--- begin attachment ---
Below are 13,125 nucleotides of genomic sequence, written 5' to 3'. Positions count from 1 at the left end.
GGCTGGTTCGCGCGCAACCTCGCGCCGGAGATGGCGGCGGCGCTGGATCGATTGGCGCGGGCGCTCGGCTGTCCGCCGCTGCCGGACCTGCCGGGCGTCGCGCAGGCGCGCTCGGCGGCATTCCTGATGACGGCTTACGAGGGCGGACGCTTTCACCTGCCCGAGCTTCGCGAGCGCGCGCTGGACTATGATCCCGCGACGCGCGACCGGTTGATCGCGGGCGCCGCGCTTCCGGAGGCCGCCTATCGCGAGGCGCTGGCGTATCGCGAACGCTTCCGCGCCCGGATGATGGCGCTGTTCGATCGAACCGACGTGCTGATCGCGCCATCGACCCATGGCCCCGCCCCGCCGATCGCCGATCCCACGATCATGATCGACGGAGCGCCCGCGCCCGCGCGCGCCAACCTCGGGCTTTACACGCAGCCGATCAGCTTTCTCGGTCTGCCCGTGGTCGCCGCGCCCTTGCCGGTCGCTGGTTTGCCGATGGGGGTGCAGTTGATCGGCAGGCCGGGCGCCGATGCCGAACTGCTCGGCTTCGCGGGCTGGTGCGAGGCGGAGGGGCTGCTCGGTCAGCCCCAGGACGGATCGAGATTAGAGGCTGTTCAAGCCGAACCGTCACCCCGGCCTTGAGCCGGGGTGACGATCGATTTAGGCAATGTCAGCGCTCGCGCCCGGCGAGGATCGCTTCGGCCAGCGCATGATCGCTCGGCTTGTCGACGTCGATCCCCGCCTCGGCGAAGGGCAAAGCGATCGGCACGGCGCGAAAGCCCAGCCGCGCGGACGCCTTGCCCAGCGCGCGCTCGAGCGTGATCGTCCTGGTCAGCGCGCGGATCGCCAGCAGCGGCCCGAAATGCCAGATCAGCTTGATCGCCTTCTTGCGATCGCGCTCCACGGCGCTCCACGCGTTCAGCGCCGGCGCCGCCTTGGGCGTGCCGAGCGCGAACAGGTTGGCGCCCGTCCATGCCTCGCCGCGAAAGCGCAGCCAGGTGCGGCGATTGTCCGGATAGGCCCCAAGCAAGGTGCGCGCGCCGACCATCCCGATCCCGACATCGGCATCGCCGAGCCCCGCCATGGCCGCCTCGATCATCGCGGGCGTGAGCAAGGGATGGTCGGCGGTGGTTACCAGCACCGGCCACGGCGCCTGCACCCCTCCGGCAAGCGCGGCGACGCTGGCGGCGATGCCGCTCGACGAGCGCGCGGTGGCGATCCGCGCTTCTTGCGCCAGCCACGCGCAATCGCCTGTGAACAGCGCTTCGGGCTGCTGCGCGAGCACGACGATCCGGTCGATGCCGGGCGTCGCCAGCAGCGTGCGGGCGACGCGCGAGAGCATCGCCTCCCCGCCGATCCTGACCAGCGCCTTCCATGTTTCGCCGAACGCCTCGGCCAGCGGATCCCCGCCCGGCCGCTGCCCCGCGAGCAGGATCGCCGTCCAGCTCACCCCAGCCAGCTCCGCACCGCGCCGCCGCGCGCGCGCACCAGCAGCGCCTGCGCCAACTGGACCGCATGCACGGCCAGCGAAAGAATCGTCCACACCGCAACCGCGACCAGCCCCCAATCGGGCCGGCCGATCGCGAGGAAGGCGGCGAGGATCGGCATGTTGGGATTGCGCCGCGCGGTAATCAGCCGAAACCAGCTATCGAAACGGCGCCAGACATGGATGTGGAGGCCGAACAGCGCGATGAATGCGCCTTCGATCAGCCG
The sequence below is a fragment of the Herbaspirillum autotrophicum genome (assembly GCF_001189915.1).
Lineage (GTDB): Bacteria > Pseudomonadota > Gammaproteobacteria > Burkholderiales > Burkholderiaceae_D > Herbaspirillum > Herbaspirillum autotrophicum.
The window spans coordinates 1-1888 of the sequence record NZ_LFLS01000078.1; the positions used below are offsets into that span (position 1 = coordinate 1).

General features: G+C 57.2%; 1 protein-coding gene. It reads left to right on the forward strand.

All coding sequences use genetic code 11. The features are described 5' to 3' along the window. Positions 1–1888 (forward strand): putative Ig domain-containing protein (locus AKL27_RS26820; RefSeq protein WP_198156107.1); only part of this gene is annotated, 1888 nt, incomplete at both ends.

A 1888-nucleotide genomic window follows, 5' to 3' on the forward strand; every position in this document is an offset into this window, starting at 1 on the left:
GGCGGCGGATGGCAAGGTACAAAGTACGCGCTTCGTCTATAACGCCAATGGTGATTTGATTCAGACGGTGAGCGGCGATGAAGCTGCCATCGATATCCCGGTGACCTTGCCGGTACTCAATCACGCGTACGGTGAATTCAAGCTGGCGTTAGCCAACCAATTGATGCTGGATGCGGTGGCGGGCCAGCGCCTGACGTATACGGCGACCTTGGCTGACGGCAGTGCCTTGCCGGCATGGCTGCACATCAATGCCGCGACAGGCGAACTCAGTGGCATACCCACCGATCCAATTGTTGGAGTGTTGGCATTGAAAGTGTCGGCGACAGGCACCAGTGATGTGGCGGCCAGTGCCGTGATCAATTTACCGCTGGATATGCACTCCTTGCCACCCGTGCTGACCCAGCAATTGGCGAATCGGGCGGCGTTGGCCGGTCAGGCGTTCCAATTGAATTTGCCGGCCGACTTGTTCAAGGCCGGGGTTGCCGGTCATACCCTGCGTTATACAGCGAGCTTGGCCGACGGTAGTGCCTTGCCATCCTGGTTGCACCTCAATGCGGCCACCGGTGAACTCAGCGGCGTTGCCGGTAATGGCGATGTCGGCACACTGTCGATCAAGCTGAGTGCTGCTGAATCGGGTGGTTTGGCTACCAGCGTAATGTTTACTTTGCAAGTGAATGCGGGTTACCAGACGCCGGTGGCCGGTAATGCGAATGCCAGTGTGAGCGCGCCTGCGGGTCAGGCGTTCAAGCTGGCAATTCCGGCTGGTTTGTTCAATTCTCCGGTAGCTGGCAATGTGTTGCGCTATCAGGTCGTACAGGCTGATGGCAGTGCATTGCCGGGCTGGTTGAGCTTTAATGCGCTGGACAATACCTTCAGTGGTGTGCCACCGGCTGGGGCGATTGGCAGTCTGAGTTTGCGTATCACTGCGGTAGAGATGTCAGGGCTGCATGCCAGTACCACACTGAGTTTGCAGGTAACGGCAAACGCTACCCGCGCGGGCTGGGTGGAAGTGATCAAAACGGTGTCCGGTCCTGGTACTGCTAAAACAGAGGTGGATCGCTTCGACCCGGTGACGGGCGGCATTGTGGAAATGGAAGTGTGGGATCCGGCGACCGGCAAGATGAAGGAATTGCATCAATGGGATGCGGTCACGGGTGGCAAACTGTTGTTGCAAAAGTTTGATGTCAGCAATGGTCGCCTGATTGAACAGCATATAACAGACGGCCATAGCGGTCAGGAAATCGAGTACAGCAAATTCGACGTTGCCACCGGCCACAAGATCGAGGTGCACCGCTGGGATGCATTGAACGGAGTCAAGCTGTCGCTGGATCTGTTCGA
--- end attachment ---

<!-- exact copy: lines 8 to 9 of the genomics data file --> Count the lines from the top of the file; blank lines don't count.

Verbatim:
A 1888-nucleotide genomic window follows, 5' to 3' on the forward strand; every position in this document is an offset into this window, starting at 1 on the left:
GGCGGCGGATGGCAAGGTACAAAGTACGCGCTTCGTCTATAACGCCAATGGTGATTTGATTCAGACGGTGAGCGGCGATGAAGCTGCCATCGATATCCCGGTGACCTTGCCGGTACTCAATCACGCGTACGGTGAATTCAAGCTGGCGTTAGCCAACCAATTGATGCTGGATGCGGTGGCGGGCCAGCGCCTGACGTATACGGCGACCTTGGCTGACGGCAGTGCCTTGCCGGCATGGCTGCACATCAATGCCGCGACAGGCGAACTCAGTGGCATACCCACCGATCCAATTGTTGGAGTGTTGGCATTGAAAGTGTCGGCGACAGGCACCAGTGATGTGGCGGCCAGTGCCGTGATCAATTTACCGCTGGATATGCACTCCTTGCCACCCGTGCTGACCCAGCAATTGGCGAATCGGGCGGCGTTGGCCGGTCAGGCGTTCCAATTGAATTTGCCGGCCGACTTGTTCAAGGCCGGGGTTGCCGGTCATACCCTGCGTTATACAGCGAGCTTGGCCGACGGTAGTGCCTTGCCATCCTGGTTGCACCTCAATGCGGCCACCGGTGAACTCAGCGGCGTTGCCGGTAATGGCGATGTCGGCACACTGTCGATCAAGCTGAGTGCTGCTGAATCGGGTGGTTTGGCTACCAGCGTAATGTTTACTTTGCAAGTGAATGCGGGTTACCAGACGCCGGTGGCCGGTAATGCGAATGCCAGTGTGAGCGCGCCTGCGGGTCAGGCGTTCAAGCTGGCAATTCCGGCTGGTTTGTTCAATTCTCCGGTAGCTGGCAATGTGTTGCGCTATCAGGTCGTACAGGCTGATGGCAGTGCATTGCCGGGCTGGTTGAGCTTTAATGCGCTGGACAATACCTTCAGTGGTGTGCCACCGGCTGGGGCGATTGGCAGTCTGAGTTTGCGTATCACTGCGGTAGAGATGTCAGGGCTGCATGCCAGTACCACACTGAGTTTGCAGGTAACGGCAAACGCTACCCGCGCGGGCTGGGTGGAAGTGATCAAAACGGTGTCCGGTCCTGGTACTGCTAAAACAGAGGTGGATCGCTTCGACCCGGTGACGGGCGGCATTGTGGAAATGGAAGTGTGGGATCCGGCGACCGGCAAGATGAAGGAATTGCATCAATGGGATGCGGTCACGGGTGGCAAACTGTTGTTGCAAAAGTTTGATGTCAGCAATGGTCGCCTGATTGAACAGCATATAACAGACGGCCATAGCGGTCAGGAAATCGAGTACAGCAAATTCGACGTTGCCACCGGCCACAAGATCGAGGTGCACCGCTGGGATGCATTGAACGGAGTCAAGCTGTCGCTGGATCTGTTCGA